Perhaps you can give us all an explanation on why it is that these consensuses are good, but a consensus on anthropogenic global climate change suddenly means that the evil socialist scientists are scheming for your wallet. Perhaps you can explain to us all how it is that this conspiracy has managed to span every single major academy of science in every single industrialized country. Perhaps you can explain to us how it's managed to gain the endorsement of every national-level scientific organization on the face of the planet.

And perhaps, lastly, you can explain to us why it is that scientists achieving a unequivocally compelling understanding of nature only becomes a bad thing once it becomes germane to partisan American politics, but not in the cases of the thirteen other theories listed here (and dozens more elsewhere) which enjoy unanimous scientific support. That's the explanation I'm most interested in hearing, because I don't think you have one.

"According to Ted in 2002, there was absolutely no scientific evidence linking production of CO2 to either global warming or the subsequent ice age."


"According to Ted in 2002, nobody really knew."


"After all, according to Ted, nobody can say for certain a CO2-driven greenhouse effect is the cause for concern."


"Ted's credentials are solid. Google him and see for yourself. He's the one the networks calls every time something happens to the ice in Antarctica or at the north pole. He's the one other scientists listen to. Professor at University of Colorado, Boulder. Works at the National Snow and Ice Data Center. He's been interviewed by every major news organization in the United States, and some overseas. Recognized as the voice of what is happening with melting ice and he said, "I don't know," when I asked him what was warming up the world."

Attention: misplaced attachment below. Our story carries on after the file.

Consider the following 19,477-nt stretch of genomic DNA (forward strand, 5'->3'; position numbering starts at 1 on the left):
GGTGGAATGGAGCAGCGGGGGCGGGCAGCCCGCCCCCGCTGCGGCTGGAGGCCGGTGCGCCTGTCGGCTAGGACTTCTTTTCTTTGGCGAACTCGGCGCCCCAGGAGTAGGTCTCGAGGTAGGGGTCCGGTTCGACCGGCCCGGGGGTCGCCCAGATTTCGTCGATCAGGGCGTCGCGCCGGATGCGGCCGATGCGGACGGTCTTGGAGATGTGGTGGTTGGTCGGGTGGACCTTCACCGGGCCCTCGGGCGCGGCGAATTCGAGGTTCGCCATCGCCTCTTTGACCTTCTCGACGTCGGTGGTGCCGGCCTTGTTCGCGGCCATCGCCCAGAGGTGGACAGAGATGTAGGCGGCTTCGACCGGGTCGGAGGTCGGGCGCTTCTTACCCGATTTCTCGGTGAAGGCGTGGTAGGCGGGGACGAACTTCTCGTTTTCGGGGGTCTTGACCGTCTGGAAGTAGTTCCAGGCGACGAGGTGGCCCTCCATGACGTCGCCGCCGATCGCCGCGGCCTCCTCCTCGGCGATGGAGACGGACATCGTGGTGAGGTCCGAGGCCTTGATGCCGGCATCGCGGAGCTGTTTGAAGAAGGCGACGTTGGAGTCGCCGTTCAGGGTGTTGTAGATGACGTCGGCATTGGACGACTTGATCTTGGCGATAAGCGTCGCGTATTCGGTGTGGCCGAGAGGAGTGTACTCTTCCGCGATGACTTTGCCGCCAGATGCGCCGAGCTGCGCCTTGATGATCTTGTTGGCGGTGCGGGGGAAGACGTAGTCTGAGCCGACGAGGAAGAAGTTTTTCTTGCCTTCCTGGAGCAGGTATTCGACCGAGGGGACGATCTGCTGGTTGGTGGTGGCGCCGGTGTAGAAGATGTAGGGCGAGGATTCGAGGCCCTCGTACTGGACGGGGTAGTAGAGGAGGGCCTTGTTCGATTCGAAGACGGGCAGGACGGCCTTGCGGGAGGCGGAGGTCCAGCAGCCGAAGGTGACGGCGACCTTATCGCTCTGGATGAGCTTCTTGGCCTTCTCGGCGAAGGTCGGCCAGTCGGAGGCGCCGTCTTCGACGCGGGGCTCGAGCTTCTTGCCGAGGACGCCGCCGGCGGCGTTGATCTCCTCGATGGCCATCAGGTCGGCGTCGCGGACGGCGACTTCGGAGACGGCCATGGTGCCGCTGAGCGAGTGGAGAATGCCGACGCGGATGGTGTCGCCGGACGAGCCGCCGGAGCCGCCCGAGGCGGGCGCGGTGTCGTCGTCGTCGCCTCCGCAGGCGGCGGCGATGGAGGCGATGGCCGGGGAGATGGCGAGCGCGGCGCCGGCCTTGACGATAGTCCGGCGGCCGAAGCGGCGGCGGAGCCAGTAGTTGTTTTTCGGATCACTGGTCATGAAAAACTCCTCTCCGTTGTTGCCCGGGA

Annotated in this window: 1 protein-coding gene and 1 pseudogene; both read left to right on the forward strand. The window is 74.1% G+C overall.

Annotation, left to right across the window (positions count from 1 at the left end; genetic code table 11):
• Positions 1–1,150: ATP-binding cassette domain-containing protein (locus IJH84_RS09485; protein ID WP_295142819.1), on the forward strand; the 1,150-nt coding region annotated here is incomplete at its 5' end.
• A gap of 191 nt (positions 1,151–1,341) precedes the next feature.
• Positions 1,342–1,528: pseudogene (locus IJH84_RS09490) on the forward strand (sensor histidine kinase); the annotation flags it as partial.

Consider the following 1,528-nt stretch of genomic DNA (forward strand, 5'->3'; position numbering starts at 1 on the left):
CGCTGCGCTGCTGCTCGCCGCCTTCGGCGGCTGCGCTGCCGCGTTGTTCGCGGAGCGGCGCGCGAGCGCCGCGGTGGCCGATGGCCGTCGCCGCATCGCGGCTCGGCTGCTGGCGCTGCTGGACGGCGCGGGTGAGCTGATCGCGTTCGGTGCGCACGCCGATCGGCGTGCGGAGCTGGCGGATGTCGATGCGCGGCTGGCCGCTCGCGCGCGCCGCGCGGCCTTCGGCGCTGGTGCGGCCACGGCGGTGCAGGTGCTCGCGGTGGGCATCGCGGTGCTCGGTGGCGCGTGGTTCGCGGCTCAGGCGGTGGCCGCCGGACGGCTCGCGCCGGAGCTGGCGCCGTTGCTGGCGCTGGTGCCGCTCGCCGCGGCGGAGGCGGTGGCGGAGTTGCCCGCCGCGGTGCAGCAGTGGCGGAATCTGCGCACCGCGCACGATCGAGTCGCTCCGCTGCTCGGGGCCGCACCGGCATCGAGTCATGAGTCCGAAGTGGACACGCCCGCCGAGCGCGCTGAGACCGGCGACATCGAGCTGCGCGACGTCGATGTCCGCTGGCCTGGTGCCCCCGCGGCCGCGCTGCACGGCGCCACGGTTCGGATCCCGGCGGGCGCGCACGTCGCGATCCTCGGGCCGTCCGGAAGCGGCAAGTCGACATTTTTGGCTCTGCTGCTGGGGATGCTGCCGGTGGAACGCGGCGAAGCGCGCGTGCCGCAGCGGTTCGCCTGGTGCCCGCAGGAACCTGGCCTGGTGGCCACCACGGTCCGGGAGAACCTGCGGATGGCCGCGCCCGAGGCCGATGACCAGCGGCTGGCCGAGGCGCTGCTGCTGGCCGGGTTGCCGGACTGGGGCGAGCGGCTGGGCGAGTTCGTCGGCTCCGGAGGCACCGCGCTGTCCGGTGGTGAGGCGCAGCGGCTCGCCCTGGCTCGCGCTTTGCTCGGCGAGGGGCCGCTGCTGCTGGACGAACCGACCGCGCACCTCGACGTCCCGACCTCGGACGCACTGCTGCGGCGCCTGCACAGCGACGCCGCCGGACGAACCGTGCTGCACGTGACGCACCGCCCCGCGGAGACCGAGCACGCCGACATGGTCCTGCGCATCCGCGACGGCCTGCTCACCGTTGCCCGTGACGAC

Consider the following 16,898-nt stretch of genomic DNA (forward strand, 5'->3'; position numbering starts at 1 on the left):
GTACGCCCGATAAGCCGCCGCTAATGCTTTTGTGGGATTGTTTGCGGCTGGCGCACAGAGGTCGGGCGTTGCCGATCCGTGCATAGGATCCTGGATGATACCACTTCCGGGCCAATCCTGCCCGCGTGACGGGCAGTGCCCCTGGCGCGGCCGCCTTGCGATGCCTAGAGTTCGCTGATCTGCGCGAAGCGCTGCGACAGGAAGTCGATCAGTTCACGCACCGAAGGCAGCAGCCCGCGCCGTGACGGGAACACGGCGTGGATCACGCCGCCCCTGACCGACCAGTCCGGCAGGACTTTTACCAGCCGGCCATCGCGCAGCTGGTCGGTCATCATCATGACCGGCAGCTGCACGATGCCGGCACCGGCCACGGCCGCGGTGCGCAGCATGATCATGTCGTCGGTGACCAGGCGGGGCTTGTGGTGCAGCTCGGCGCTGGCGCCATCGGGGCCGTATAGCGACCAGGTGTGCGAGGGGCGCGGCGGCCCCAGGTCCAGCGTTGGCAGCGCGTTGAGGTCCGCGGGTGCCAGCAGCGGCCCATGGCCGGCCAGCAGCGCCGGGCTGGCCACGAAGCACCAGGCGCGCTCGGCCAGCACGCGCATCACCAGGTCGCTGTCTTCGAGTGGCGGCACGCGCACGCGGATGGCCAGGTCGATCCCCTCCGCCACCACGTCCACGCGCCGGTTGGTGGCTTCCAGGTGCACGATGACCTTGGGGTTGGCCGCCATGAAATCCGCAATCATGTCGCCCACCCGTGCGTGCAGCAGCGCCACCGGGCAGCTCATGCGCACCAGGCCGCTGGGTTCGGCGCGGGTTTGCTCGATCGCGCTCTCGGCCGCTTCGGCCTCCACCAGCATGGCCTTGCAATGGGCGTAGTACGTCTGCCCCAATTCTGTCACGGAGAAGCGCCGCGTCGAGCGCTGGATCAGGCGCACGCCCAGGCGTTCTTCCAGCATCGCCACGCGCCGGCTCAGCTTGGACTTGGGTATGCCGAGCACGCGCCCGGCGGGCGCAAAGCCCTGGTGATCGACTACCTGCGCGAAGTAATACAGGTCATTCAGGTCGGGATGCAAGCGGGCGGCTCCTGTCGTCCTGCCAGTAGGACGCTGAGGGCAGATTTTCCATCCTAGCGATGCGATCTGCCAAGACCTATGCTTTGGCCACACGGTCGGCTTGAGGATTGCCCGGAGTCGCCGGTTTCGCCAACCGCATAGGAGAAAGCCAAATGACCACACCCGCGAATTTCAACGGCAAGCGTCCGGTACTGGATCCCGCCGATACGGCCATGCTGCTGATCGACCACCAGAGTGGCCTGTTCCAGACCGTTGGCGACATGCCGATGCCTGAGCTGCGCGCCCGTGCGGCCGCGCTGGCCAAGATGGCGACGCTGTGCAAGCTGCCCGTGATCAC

I followed Iceowl's advice and Googled Ted's credentials. They are, indeed, as solid as claimed here. I was not convinced solely by this, however, so I took it a step further.

I emailed Ted Scambos, and questioned him directly.

Iceowl said of him that "He will tell you what he thinks if you ask him, but mostly, he'll tell you what he knows, and that's always going to be verifiable science." And this is completely true - Ted was more than happy to explain his positions, and even included references to the relevant papers so that I could read further into what he was discussing. Like many scientists, it only takes a slight nudge to get him talking about what's happening in his field of study. My initial impression of him is much in the same light as Iceowl's - he's a rational, level-headed scientist whose word can be trusted as couched in the best of facts, and a man from whom we can get the "straight, scientific viewpoint on global warming."

In my email, I pointed him in the direction of this node, and asked him if he felt that it was accurate. His response:

"I absolutely do not stand behind the statements in this essay." --Ted Scambos

His following explanation is quite enlightening - in it, he says: